China’s central bank ups stake in India’s biggest mortgage lender

NEW DELHI — The People’s Bank of China, China’s central bank, has raised its stake in Housing Development Finance Corp., India’s largest mortgage company, to 1.01% from 0.8%, HDFC said in a filing to the stock exchange.

As of the end of March, the PBoC held about 17.5 million shares in HDFC, according to the quarterly shareholding pattern data shared by the Indian lender on the BSE, formerly known as the Bombay Stock Exchange, over the weekend. The disclosure came as the PBoC stake hit the 1% regulatory threshold.

It is very rare for China’s central bank to be spotted buying shares of a major foreign private company and the disclosure has drawn political attention at a time when the country is battling the new coronavirus.

Soon after the HDFC announcement, Rahul Gandhi, leader of the country’s main opposition Indian National Congress Party, asked the government of Prime Minister Narendra Modi to protect Indian companies from foreign interests at a time when the coronavirus pandemic is hitting the economy.

“The massive economic slowdown has weakened many Indian corporates making them attractive targets for takeovers. The [government] must not allow foreign interests to take control of any Indian corporate at this time of national crisis,” he tweeted.

“It is common for central banks to buy shares on behalf of the sovereign wealth funds of their respective countries,” HDFC chairman Deepak Parekh told CNBC-TV18 business news channel. “HDFC stock is also owned by SAMA, the Saudi Arabian Monetary Authority [the kingdom’s central bank], purchased on behalf of their sovereign wealth fund.”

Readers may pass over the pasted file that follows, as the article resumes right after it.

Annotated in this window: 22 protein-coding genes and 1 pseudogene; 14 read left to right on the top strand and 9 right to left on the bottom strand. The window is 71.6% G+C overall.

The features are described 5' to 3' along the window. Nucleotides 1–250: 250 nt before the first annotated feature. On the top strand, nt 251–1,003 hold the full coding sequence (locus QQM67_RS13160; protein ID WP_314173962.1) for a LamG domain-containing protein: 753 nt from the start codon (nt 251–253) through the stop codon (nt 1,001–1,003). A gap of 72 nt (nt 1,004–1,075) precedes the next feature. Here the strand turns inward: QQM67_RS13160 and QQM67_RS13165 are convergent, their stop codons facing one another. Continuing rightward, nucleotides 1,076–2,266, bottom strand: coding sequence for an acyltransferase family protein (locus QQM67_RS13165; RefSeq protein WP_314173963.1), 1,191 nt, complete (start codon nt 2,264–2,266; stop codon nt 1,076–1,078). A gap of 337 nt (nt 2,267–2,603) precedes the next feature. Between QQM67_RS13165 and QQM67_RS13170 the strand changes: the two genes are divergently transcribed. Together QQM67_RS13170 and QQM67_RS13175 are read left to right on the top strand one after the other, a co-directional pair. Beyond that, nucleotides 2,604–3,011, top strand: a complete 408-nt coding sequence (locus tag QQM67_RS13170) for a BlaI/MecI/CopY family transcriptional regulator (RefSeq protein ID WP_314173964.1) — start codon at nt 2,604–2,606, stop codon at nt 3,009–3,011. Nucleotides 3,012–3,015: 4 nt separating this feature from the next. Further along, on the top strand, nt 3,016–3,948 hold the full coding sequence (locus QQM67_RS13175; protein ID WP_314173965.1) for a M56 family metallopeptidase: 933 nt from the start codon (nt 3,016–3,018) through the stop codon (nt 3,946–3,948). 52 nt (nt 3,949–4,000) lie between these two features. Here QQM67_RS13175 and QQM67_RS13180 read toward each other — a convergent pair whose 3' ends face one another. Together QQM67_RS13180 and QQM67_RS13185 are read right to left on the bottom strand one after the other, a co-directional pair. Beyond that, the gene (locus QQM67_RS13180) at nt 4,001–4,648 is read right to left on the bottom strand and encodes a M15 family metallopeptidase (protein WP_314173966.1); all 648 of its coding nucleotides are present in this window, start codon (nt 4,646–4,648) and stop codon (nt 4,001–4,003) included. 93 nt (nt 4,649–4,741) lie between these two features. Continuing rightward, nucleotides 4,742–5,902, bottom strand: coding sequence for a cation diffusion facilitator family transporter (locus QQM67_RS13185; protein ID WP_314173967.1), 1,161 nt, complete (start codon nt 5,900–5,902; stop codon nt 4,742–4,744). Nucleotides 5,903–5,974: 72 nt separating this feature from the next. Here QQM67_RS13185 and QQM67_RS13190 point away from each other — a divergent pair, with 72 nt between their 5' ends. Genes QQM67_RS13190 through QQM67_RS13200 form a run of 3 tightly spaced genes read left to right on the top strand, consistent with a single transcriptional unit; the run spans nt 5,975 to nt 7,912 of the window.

“Many other sovereign wealth funds also own HDFC and other Indian stocks — funds such as the government of Singapore,” he said. “There is nothing unusual or conspiratorial in these holdings; besides they are too small to matter — each about 1% or less.”

According to QUICK-FactSet data, the People’s Bank of China held 16 publicly-traded companies in its stock investment portfolio as of Monday. More than half of the central bank’s $671 million holdings can be attributed to Eni, the Italian state-owned energy conglomerate. The Chinese central bank holds 1.01% of its shares with a market value of $375 million.

The other 15 companies are all from Malaysia, including Dialog Group, a technical service provider for the oil and gas industry, Public Bank, a regional financial conglomerate, and Tenaga Nasional, a state power company.

The PBoC website reveals that its official reserve assets stood at $3.226 trillion at the end of February, with most of this understood to be held as U.S. treasuries. Its share holdings likely come under the category of “other foreign currency assets,” which its website says stand at $165.7 billion.

Additional reporting by Kenji Kawase, Nikkei Asian Review chief business news correspondent in Tokyo.

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